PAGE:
An it architecture comprising , highly compatible elements is the basis for a high-availability systems landscape.


A harmonized it architecture minimizes downtime


A segmented IT landscape jeopardizes system reliability and availability. Essential best practices and features include:

  • Regular updates
  • Full solution scalability to avoid bottlenecks
  • End-to-end platform monitoring
  • Redundant cloud technologies
  • Platform consolidation and standardization

Complex IT platforms are inherently risky

The vast majority of businesses operate multiple platforms. As IT environments evolve, combining multiple point solutions with new, emerging technologies such as cloud computing, the overall IT architecture becomes increasingly complex and unwieldy. This jeopardizes the reliability and availability of the infrastructure. As a consequence, system failures are not just the result of human error or poor-quality processes – they are often attributable to the fundamental technological vulnerability of the underlying ICT platforms.
The causes are sometimes remarkably trivial: outdated hardware and software are not only more likely to malfunction, they are also an easier target for hackers - and the number of attacks continues to increase. According to a spring 2015 survey by research organization Forsa, one in four German companies has fallen victim to a cyber-attack on at least one occasion. Such breaches are generally associated with a loss of sensitive data or a negative impact on sales. For this reason, it is essential that IT architecture is kept up to date, and the latest software releases and patches are regularly installed.

Avoiding bottlenecks with scalable solutions

Perhaps less obvious, but equally critical, is the issue of undersized platforms. This leads to bottlenecks in terms of capacity and resources – that can, in turn, rapidly mutate into sluggish performance or crashes. Careful strategic planning of the IT architecture – where required, supported by external experts – in conjunction with fully scalable solutions, ensure that customer databases and financial accounting systems continue to operate smoothly, even as data volumes and workloads rise. A key part is also played by end-to-end monitoring – to identify and eradicate system faults before they lead to major failure and downtime, imperiling business productivity.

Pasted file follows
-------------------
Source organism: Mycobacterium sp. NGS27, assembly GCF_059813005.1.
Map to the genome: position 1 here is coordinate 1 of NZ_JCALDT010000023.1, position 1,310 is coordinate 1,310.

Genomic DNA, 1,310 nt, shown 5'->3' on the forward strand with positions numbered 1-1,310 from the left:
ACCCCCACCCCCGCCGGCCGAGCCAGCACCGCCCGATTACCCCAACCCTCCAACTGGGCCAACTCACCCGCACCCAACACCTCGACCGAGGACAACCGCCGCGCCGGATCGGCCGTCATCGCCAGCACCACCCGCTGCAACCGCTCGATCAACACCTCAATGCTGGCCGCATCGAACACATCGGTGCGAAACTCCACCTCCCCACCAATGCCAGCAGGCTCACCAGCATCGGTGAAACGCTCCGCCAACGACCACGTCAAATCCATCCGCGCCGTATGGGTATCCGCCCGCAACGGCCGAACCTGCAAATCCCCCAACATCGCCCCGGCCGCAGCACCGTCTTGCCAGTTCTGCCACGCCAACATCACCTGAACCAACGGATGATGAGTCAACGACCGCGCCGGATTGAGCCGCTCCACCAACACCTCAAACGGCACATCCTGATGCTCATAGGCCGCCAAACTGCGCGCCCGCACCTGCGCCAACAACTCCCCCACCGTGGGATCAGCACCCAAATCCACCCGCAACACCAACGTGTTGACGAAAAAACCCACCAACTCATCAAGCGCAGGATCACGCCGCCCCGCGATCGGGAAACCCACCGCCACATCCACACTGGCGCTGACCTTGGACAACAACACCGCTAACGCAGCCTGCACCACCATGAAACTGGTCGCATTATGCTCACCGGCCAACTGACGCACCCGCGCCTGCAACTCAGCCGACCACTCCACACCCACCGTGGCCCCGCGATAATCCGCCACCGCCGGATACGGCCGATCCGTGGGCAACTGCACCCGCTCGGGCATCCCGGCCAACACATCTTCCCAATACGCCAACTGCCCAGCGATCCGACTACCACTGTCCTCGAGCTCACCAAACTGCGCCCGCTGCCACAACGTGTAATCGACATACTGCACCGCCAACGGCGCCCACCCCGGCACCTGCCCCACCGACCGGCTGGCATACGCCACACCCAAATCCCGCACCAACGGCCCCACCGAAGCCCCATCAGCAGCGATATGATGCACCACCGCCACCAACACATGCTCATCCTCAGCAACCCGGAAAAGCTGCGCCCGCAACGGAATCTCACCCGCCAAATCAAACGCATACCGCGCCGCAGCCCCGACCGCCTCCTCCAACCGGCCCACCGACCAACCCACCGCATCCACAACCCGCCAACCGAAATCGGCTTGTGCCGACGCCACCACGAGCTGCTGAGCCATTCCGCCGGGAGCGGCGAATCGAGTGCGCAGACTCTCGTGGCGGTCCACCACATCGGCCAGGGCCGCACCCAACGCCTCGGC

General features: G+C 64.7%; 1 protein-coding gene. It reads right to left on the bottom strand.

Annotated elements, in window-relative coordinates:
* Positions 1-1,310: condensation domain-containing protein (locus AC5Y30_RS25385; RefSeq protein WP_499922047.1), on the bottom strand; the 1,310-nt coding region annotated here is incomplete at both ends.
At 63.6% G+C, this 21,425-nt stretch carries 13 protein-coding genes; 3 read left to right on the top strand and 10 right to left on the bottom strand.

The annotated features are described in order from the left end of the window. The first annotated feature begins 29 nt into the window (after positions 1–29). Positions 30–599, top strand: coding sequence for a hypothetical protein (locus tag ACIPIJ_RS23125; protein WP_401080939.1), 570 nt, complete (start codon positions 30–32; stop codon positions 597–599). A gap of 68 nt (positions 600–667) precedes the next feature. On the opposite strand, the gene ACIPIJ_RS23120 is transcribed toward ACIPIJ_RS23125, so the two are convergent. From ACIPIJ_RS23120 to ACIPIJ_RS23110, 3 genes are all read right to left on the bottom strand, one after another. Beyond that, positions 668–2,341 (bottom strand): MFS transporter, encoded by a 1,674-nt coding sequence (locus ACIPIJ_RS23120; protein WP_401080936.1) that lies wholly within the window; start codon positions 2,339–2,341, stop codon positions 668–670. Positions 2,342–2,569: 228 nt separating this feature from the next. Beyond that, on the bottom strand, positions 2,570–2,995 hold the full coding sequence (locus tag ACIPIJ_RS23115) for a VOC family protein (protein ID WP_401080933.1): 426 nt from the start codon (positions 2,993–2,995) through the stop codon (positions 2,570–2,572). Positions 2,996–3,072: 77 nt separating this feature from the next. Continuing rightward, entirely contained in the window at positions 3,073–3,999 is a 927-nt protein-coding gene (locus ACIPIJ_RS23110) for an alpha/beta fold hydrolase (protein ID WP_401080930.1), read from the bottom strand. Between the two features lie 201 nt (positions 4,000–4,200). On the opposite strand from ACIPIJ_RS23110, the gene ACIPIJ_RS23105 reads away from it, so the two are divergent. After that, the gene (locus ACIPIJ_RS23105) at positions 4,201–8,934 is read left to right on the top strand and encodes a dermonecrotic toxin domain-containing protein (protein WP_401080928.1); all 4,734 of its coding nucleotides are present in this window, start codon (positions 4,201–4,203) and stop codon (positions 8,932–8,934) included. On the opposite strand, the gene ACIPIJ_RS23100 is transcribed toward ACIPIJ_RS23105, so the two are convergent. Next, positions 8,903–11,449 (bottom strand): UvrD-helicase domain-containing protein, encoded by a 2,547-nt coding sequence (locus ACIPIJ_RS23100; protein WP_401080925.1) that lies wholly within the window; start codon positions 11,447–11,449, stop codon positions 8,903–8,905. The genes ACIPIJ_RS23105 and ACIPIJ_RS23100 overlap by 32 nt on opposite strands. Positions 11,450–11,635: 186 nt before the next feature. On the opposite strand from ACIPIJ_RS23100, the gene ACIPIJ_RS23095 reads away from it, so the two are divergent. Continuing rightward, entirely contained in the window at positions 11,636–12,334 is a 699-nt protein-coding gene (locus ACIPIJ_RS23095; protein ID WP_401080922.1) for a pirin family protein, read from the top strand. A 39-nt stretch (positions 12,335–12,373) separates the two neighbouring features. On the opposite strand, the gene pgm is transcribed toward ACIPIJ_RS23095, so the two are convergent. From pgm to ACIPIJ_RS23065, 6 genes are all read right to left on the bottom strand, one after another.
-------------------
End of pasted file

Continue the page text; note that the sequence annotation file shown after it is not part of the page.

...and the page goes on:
Redundancy for reliability

A key method of preventing downtime incidents in the age of cloud computing is to deploy redundant technology. For example, it is possible to save all sensitive data twice – in two identically designed provider-operated data centers at separate physical locations. That way, the business can always access all key bits and bytes, even if one facility should go offline. Redundancy of this kind comes at a price, but delivers a return in the longer term: there is far less likelihood of an IT outage of the kind that can be immensely expensive, and hugely damaging to reputations.
Creating a stable, resilient IT architecture inevitably means overhauling complex legacy environments comprising multiple diverse technologies. To deliver reliable IT services on a daily basis to all parts of the business calls for standardized platforms that combine high performance with high availability.
In summary, the IT architecture needs to be planned with care and foresight, and regularly refreshed within the scope of an effective change management process. This requires an investment of time and money – but it is a key investment to ensuring an IT environment of lasting quality and dependability.